Chrysanthemum porcelain plates. Cedar chopsticks. Japanese forest flower soap. The kind of wind chimes that fill you with light and zen clarity, rather than the desire to do something unkind to your neighbour whose balcony they hang from. Need we say more? This shop is for household items what SeeHoSu is for furniture. Their philosophy is that tools and equipment used daily should be minimal, practical and beautiful, referenced in the Japanese conceptual term yo-no-bi or “beauty through use”. In case you or someone you love has the occasion to benefit from a gift registry, they offer this too.
22 Queen Street, Woollahra
THE JAPAN FOUNDATION
OK, so it’s not really a shop. But have you visited The Japan Foundation’s library? Settled into new digs in Sydney’s Central Park, the Japanese government’s cultural organisation in Sydney is no stuffy office building. Their public library has beautiful views, comfortable chairs and free wifi, not to mention the swathes of interesting Japanese books and reading material on offer (in English and Japanese).
The Japan Foundation also organises the annual Japanese Film Festival, visiting this year Sydney from November 17-27, as well as art exhibitions and other cultural happenings throughout the year. If you’re thirsty for more, check out their Japanese language courses on offer. Term Four starts on October 10.
Level 4, Central Park, 28 Broadway, Chippendale
Got time to kill in the CBD? Head along George Street and you’ll be rewarded — more than 200,000 products at $2.80 each await. Not quite the same philosophy as MUJI, but for another equally authentic Japanese shopping experience (stationery, anyone?) you can’t quite pass up a trip to Daiso. The shower curtains are really quite nice, too.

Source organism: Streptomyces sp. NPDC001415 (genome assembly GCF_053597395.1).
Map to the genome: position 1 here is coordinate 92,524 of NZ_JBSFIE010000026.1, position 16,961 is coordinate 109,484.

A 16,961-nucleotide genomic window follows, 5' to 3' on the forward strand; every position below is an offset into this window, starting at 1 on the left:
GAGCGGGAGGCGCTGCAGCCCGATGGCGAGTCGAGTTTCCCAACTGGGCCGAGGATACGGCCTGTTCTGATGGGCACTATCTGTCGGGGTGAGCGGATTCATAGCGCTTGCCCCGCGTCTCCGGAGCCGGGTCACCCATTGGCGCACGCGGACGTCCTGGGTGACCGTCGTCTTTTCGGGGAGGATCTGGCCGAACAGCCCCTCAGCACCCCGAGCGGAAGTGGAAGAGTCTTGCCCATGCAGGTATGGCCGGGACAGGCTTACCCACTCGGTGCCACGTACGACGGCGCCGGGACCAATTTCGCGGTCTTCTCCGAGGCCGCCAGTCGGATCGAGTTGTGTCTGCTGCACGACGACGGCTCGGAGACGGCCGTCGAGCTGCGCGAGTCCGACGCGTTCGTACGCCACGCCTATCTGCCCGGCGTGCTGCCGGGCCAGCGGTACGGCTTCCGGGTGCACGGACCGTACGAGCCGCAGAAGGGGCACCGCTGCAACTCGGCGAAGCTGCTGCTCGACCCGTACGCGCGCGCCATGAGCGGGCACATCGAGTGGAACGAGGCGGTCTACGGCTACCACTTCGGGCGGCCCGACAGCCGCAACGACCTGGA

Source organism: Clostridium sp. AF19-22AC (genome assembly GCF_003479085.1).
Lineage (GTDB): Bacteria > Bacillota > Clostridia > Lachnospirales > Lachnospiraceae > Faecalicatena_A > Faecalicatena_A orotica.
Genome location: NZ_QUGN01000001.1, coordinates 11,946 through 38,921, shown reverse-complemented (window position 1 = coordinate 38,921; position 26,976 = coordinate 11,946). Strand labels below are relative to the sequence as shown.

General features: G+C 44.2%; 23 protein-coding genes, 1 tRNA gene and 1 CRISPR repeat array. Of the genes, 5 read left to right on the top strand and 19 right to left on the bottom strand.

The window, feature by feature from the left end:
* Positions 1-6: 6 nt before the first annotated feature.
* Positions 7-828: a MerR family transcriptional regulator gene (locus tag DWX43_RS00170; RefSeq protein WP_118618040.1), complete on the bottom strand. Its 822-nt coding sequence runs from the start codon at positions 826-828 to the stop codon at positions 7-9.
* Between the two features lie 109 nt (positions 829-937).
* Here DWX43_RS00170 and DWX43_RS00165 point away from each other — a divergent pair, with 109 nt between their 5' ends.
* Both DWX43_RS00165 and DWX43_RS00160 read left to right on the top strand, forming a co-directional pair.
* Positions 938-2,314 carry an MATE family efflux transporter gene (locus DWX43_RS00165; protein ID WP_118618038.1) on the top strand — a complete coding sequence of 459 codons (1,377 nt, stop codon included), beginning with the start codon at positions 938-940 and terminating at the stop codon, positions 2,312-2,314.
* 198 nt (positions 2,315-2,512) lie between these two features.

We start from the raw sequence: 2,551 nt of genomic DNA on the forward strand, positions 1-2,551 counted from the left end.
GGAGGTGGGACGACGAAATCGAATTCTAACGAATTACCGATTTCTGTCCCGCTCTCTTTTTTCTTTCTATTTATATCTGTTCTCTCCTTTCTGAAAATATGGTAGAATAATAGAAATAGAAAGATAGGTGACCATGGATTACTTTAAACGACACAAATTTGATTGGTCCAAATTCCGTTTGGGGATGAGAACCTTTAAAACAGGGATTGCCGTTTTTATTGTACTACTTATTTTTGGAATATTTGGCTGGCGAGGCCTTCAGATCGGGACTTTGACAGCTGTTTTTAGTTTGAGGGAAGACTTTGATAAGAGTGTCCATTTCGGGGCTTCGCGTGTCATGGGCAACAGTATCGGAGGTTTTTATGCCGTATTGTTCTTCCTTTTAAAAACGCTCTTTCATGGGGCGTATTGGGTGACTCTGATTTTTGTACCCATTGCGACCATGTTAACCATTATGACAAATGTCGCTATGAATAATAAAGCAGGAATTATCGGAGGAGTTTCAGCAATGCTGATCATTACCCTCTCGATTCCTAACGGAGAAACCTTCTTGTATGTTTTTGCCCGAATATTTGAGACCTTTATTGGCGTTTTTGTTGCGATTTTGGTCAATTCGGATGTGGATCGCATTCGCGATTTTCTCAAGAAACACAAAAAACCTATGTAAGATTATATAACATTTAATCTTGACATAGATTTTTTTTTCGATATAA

Regent Place Lot 1, 501 George Street, Sydney
A favourite pit-stop on the way home for many Japan-lovers working in the CBD, step in the doorway of this unassuming grocery store and marvel at the choices before you! Whether it’s basics like kewpie mayonnaise, or more specialist ingredients like shio-kōji (umami rice malt seasoning), Maruyu has the Japanese groceries you never knew you needed. Staff even offer to source that hard-or-impossible-to-find product you’re searching for and order it in. Shoppers are even occasionally rewarded with a free green-tea ice cream or tote bag for spending over a certain, typically modest, amount.
537-539 Kent Street, Sydney
CERAMIC STUDIO EN
If you have visited Japan, you’ll know their pottery and ceramics are something else. Sitting at a tiny bar in Shinjuku, order sake and you’ll likely be offered a tray of uniquely beautiful ceramic cups. Choose the one that most appeals to you, say kampaii, refill and repeat. Back in Australia, there’s no reason to let this little pleasure slide. Ceramic Studio En fires and sells handcrafted Japanese pottery right in Artarmon. You can even make something yourself. Whether it’s your very own porcelain sake set, or a Sunday ceramics class, they’ve got you sorted.
28 Elizabeth Street, Artarmon
A warehouse full of Japanese treasures? Yes please. From delicate vintage kimono and textiles to heavyweight chests, painted lacquer folding screens, the soaring ceilings of this warehouse are (just) big enough to hold it all. Edo Arts caters for both indoor and outdoor spaces. And there’s something for every budget — but be warned, if you’re lucky enough to spy one of the Japanese step chests that sometimes come in, you might start wondering how much is justifiably spent on one piece of furniture. Ever ceramics fans, we also love the unique pottery pieces on display, whether it’s a tiny, beautifully glazed vase, or an intricately painted sake bottle. Owner Paul spends three months each year hunting down the finest Japanese wares he can find — he even offers to keep an eye out for you on his travels if there’s something special you’re looking for.
321 Mona Vale Road, Terrey Hills